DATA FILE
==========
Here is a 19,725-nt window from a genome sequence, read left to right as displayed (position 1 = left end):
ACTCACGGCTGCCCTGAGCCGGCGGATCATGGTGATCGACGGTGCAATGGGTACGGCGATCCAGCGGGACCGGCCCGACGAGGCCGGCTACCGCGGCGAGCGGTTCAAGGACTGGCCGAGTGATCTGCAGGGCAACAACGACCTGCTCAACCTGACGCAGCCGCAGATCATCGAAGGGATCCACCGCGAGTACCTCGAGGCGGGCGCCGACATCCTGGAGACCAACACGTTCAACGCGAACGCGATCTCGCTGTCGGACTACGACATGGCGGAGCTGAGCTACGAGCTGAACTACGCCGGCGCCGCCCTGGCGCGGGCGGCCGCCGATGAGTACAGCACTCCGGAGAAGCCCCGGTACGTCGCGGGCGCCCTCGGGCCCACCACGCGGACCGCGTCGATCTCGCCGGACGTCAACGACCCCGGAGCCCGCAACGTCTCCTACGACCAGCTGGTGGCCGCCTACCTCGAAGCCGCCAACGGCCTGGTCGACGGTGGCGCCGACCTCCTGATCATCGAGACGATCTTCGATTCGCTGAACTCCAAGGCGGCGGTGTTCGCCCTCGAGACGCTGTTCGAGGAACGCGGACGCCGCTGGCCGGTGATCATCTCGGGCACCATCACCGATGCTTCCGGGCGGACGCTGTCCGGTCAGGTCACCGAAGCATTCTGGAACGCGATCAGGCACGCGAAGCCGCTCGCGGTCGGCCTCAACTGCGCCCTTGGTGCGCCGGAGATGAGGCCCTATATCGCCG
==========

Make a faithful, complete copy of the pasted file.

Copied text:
Here is a 19,725-nt window from a genome sequence, read left to right as displayed (position 1 = left end):
ACTCACGGCTGCCCTGAGCCGGCGGATCATGGTGATCGACGGTGCAATGGGTACGGCGATCCAGCGGGACCGGCCCGACGAGGCCGGCTACCGCGGCGAGCGGTTCAAGGACTGGCCGAGTGATCTGCAGGGCAACAACGACCTGCTCAACCTGACGCAGCCGCAGATCATCGAAGGGATCCACCGCGAGTACCTCGAGGCGGGCGCCGACATCCTGGAGACCAACACGTTCAACGCGAACGCGATCTCGCTGTCGGACTACGACATGGCGGAGCTGAGCTACGAGCTGAACTACGCCGGCGCCGCCCTGGCGCGGGCGGCCGCCGATGAGTACAGCACTCCGGAGAAGCCCCGGTACGTCGCGGGCGCCCTCGGGCCCACCACGCGGACCGCGTCGATCTCGCCGGACGTCAACGACCCCGGAGCCCGCAACGTCTCCTACGACCAGCTGGTGGCCGCCTACCTCGAAGCCGCCAACGGCCTGGTCGACGGTGGCGCCGACCTCCTGATCATCGAGACGATCTTCGATTCGCTGAACTCCAAGGCGGCGGTGTTCGCCCTCGAGACGCTGTTCGAGGAACGCGGACGCCGCTGGCCGGTGATCATCTCGGGCACCATCACCGATGCTTCCGGGCGGACGCTGTCCGGTCAGGTCACCGAAGCATTCTGGAACGCGATCAGGCACGCGAAGCCGCTCGCGGTCGGCCTCAACTGCGCCCTTGGTGCGCCGGAGATGAGGCCCTATATCGCCG